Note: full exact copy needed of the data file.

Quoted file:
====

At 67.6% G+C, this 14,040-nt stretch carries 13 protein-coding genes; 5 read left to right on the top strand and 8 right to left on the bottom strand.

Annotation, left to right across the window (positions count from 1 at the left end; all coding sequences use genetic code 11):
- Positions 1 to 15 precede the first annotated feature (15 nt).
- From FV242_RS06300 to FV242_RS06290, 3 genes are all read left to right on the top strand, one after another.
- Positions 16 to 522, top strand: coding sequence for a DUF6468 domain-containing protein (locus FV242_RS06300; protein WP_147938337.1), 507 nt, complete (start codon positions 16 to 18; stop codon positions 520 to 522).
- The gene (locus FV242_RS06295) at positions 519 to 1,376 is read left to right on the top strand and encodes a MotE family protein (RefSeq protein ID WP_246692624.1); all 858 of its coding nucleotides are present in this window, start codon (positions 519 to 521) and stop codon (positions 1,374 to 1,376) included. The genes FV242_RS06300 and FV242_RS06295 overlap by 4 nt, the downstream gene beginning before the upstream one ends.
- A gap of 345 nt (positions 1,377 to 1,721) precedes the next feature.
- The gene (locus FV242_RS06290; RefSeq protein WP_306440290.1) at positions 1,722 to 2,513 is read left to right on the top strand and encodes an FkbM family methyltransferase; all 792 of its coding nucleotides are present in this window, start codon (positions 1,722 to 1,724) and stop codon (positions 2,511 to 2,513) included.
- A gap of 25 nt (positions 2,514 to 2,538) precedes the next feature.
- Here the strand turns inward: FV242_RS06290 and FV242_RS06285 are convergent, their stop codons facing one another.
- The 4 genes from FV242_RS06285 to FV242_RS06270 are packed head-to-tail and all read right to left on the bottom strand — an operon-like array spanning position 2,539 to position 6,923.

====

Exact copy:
At 67.6% G+C, this 14,040-nt stretch carries 13 protein-coding genes; 5 read left to right on the top strand and 8 right to left on the bottom strand.

Annotation, left to right across the window (positions count from 1 at the left end; all coding sequences use genetic code 11):
- Positions 1 to 15 precede the first annotated feature (15 nt).
- From FV242_RS06300 to FV242_RS06290, 3 genes are all read left to right on the top strand, one after another.
- Positions 16 to 522, top strand: coding sequence for a DUF6468 domain-containing protein (locus FV242_RS06300; protein WP_147938337.1), 507 nt, complete (start codon positions 16 to 18; stop codon positions 520 to 522).
- The gene (locus FV242_RS06295) at positions 519 to 1,376 is read left to right on the top strand and encodes a MotE family protein (RefSeq protein ID WP_246692624.1); all 858 of its coding nucleotides are present in this window, start codon (positions 519 to 521) and stop codon (positions 1,374 to 1,376) included. The genes FV242_RS06300 and FV242_RS06295 overlap by 4 nt, the downstream gene beginning before the upstream one ends.
- A gap of 345 nt (positions 1,377 to 1,721) precedes the next feature.
- The gene (locus FV242_RS06290; RefSeq protein WP_306440290.1) at positions 1,722 to 2,513 is read left to right on the top strand and encodes an FkbM family methyltransferase; all 792 of its coding nucleotides are present in this window, start codon (positions 1,722 to 1,724) and stop codon (positions 2,511 to 2,513) included.
- A gap of 25 nt (positions 2,514 to 2,538) precedes the next feature.
- Here the strand turns inward: FV242_RS06290 and FV242_RS06285 are convergent, their stop codons facing one another.
- The 4 genes from FV242_RS06285 to FV242_RS06270 are packed head-to-tail and all read right to left on the bottom strand — an operon-like array spanning position 2,539 to position 6,923.